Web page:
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Henny Nistelrooy on I’m Revolting

Like so many small-town kids before him, Henny van Nistelrooy didn’t move to just any city. He moved to the most tightly layered and epochally dense cities he could find, the sorts of places that have already had a dozen lifetimes. After graduating from London's Royal College of Art, Van Nistelrooy launched his design studio in London in 2008 and then moved to Beijing, another capital with more than a bit of historical fiber. They’re fitting locales for Van Nistelrooy’s textile process of taking seemingly finished material and slowly unraveling the threads for an entirely new weave.
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Dario Buzzini and Barbara Busatta on Machine Series

For all the excitement around the game-changing rise of rapid prototyping, it's always felt a little abstract to us — mostly limited to actual prototyping, MakerBot-style tinkering, and a few crazy, high-end projects meant above all to flaunt the capabilities of the technology. Yet with the launch of Machine Series, a new brand of housewares made using fused deposition modeling (FDM), co-founders Dario Buzzini and Barbara Busatta are attempting to make a case for the potential of 3-D printing to create a commercially viable line of attractive and functional everyday objects. "The focus of this exploration has been to elevate 3-D printing, a technology that is very much talked about but is relegated to either cumbersome, amateurish results or over-expensive artistic applications," write the Italian-born, New York–based pair in the brand's press release. "We believe that by exploring the full potential of FDM, we are able to create items that are as simple as they are sophisticated and as elegant as they are innovative." The designs are also fully open-source, so all the files used to produce them are available online. Buzzini and Busatta took some time to tell us more about the project, after the jump.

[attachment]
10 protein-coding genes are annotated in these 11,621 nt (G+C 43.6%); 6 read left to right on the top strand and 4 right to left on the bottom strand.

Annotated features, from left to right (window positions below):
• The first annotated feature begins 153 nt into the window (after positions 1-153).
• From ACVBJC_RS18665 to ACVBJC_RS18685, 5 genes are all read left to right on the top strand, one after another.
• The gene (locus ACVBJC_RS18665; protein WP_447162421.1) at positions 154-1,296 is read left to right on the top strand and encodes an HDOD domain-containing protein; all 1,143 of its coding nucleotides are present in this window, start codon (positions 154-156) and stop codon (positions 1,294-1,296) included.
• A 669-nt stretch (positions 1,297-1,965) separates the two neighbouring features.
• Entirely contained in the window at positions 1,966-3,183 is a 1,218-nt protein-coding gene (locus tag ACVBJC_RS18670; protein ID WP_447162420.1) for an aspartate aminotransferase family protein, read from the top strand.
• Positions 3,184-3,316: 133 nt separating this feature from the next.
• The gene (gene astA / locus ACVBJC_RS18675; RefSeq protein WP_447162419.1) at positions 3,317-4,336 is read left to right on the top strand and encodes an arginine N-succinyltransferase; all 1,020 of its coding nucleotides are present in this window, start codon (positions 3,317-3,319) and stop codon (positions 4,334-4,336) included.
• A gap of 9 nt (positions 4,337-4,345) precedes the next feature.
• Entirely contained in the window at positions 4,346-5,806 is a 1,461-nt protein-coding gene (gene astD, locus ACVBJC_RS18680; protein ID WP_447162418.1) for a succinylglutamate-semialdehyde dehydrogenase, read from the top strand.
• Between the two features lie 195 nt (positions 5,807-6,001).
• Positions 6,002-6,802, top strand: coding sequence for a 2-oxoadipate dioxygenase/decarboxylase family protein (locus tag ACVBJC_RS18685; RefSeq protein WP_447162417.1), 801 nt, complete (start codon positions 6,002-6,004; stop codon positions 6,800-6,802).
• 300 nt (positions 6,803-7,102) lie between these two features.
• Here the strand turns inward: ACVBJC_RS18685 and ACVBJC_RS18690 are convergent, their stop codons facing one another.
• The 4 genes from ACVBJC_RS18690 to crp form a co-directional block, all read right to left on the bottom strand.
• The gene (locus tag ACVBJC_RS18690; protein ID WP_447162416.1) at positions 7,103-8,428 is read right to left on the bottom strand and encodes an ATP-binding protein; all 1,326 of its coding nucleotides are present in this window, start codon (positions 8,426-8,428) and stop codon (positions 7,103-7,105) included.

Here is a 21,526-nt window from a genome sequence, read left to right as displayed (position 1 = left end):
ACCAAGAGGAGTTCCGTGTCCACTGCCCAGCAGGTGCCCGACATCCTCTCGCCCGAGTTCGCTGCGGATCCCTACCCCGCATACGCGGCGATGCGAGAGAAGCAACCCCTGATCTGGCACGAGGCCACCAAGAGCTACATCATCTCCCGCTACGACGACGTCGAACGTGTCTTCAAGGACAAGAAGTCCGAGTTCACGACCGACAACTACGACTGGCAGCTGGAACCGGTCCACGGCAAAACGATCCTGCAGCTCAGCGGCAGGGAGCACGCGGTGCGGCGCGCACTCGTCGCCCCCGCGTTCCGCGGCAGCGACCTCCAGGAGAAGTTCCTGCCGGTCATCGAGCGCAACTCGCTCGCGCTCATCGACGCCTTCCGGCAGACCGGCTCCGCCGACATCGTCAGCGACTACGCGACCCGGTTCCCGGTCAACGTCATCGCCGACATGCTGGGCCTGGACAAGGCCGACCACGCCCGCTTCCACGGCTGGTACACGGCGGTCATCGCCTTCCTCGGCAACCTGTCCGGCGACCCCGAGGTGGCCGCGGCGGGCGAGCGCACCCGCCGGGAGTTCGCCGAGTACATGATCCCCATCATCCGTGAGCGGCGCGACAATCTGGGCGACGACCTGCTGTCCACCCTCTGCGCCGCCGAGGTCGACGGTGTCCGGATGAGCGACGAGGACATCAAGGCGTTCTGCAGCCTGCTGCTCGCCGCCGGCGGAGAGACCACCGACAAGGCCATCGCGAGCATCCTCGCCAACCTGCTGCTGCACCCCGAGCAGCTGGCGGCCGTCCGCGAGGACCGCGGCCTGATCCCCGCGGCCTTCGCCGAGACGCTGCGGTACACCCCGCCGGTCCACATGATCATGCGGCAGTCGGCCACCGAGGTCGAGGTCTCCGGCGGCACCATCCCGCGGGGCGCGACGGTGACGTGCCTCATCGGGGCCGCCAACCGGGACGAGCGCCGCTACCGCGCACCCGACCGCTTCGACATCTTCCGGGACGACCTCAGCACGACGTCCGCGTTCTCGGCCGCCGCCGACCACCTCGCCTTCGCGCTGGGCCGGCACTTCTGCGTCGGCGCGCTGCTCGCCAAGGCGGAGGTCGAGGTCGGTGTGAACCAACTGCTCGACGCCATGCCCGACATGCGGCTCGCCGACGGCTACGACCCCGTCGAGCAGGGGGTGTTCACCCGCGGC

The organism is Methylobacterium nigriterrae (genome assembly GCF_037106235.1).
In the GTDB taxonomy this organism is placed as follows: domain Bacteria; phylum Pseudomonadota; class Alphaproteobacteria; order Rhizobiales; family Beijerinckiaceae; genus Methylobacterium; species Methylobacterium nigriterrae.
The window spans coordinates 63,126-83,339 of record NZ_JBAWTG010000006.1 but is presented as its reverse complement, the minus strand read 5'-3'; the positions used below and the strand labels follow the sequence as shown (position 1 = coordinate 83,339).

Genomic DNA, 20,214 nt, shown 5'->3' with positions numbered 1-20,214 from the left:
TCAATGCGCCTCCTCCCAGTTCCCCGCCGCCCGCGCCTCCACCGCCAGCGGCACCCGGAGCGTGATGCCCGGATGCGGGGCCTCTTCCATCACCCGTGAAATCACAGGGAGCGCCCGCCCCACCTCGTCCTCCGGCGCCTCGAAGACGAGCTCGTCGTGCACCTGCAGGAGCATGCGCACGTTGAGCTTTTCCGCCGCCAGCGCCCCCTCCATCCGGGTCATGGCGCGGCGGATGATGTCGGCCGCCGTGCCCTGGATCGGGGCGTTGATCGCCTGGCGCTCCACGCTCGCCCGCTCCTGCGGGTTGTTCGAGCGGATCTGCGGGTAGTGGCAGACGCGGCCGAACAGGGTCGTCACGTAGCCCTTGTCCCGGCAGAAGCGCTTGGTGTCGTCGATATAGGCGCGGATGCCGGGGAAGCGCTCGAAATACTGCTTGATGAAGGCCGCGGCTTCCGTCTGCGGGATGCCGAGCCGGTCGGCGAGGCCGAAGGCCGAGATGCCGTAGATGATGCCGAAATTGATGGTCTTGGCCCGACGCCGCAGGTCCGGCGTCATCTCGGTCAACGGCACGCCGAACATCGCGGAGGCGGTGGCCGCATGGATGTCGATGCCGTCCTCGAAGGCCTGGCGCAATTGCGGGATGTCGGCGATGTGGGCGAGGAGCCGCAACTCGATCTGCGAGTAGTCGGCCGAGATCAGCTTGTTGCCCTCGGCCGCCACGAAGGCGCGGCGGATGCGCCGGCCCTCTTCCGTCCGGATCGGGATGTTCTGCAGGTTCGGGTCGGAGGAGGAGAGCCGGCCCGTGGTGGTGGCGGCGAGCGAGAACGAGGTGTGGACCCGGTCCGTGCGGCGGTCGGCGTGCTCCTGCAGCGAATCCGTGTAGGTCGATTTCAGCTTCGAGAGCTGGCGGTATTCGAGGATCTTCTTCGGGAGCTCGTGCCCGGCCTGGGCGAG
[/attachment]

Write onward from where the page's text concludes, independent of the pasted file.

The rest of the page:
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The Grantchester Pottery

What happens when two conceptual artists meet on a retreat in the English countryside and get to grips with ceramics in an abandoned studio? In the case of The Grantchester Pottery, they form a decorative arts collective that feels more like a piece of conceptual art — which is a bit misleading, considering The Grantchester Pottery sounds a lot like a heritage brand, and these guys don’t just throw pots. In fact, they don’t throw at all. “It’s not that we have not tried!” says co-founder Giles Round.
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Melissa Bartley, Field Visual Manager of Terrain at Styers